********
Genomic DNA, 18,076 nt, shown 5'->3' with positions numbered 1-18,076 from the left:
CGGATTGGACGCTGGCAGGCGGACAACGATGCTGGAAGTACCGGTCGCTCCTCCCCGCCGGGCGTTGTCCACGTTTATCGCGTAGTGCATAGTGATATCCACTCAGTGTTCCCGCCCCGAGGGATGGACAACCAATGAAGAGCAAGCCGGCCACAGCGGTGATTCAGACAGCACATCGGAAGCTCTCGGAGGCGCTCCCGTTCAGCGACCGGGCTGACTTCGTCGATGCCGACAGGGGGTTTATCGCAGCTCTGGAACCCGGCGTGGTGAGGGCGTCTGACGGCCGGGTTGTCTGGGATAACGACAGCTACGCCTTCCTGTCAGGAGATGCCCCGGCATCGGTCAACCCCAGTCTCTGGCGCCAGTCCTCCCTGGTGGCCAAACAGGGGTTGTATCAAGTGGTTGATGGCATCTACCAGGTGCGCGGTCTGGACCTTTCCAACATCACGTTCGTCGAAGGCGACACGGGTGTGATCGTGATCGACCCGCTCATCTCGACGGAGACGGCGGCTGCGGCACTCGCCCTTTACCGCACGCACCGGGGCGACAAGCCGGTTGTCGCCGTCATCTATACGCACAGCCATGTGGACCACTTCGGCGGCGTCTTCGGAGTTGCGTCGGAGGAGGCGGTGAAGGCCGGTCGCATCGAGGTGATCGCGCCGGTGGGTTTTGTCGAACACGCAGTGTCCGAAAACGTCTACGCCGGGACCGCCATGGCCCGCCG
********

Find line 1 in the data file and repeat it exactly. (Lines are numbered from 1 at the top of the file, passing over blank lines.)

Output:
Genomic DNA, 18,076 nt, shown 5'->3' with positions numbered 1-18,076 from the left: